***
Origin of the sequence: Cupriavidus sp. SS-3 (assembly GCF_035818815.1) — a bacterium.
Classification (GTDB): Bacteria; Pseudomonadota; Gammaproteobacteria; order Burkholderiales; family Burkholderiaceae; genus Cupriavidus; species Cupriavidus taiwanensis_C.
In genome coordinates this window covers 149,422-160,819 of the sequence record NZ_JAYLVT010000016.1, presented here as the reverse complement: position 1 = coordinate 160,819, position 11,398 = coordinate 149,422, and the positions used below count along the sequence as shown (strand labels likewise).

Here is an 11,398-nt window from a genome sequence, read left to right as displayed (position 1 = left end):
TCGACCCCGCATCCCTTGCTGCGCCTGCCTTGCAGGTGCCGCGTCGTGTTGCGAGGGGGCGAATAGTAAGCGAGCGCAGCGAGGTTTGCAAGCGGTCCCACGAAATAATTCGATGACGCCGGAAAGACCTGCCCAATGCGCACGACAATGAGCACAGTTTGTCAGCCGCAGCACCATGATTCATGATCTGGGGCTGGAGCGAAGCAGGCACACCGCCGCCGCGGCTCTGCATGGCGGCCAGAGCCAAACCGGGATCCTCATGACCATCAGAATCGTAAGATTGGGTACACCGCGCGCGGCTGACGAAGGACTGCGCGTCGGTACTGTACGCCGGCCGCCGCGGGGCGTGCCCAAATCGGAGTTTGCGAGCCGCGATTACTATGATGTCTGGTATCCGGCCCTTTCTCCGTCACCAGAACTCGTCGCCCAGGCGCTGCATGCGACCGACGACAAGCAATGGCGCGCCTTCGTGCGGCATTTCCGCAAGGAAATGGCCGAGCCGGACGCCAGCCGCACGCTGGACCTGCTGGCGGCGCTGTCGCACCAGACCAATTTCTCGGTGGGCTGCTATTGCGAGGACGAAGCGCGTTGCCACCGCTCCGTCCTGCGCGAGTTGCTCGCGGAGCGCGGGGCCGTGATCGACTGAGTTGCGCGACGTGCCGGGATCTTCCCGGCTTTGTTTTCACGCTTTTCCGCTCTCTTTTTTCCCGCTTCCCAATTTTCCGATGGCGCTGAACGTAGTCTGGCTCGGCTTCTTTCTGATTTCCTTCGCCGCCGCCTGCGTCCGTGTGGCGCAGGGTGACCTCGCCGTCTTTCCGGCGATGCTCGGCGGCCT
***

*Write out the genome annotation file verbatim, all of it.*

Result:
Origin of the sequence: Cupriavidus sp. SS-3 (assembly GCF_035818815.1) — a bacterium.
Classification (GTDB): Bacteria; Pseudomonadota; Gammaproteobacteria; order Burkholderiales; family Burkholderiaceae; genus Cupriavidus; species Cupriavidus taiwanensis_C.
In genome coordinates this window covers 149,422-160,819 of the sequence record NZ_JAYLVT010000016.1, presented here as the reverse complement: position 1 = coordinate 160,819, position 11,398 = coordinate 149,422, and the positions used below count along the sequence as shown (strand labels likewise).

Here is an 11,398-nt window from a genome sequence, read left to right as displayed (position 1 = left end):
TCGACCCCGCATCCCTTGCTGCGCCTGCCTTGCAGGTGCCGCGTCGTGTTGCGAGGGGGCGAATAGTAAGCGAGCGCAGCGAGGTTTGCAAGCGGTCCCACGAAATAATTCGATGACGCCGGAAAGACCTGCCCAATGCGCACGACAATGAGCACAGTTTGTCAGCCGCAGCACCATGATTCATGATCTGGGGCTGGAGCGAAGCAGGCACACCGCCGCCGCGGCTCTGCATGGCGGCCAGAGCCAAACCGGGATCCTCATGACCATCAGAATCGTAAGATTGGGTACACCGCGCGCGGCTGACGAAGGACTGCGCGTCGGTACTGTACGCCGGCCGCCGCGGGGCGTGCCCAAATCGGAGTTTGCGAGCCGCGATTACTATGATGTCTGGTATCCGGCCCTTTCTCCGTCACCAGAACTCGTCGCCCAGGCGCTGCATGCGACCGACGACAAGCAATGGCGCGCCTTCGTGCGGCATTTCCGCAAGGAAATGGCCGAGCCGGACGCCAGCCGCACGCTGGACCTGCTGGCGGCGCTGTCGCACCAGACCAATTTCTCGGTGGGCTGCTATTGCGAGGACGAAGCGCGTTGCCACCGCTCCGTCCTGCGCGAGTTGCTCGCGGAGCGCGGGGCCGTGATCGACTGAGTTGCGCGACGTGCCGGGATCTTCCCGGCTTTGTTTTCACGCTTTTCCGCTCTCTTTTTTCCCGCTTCCCAATTTTCCGATGGCGCTGAACGTAGTCTGGCTCGGCTTCTTTCTGATTTCCTTCGCCGCCGCCTGCGTCCGTGTGGCGCAGGGTGACCTCGCCGTCTTTCCGGCGATGCTCGGCGGCCT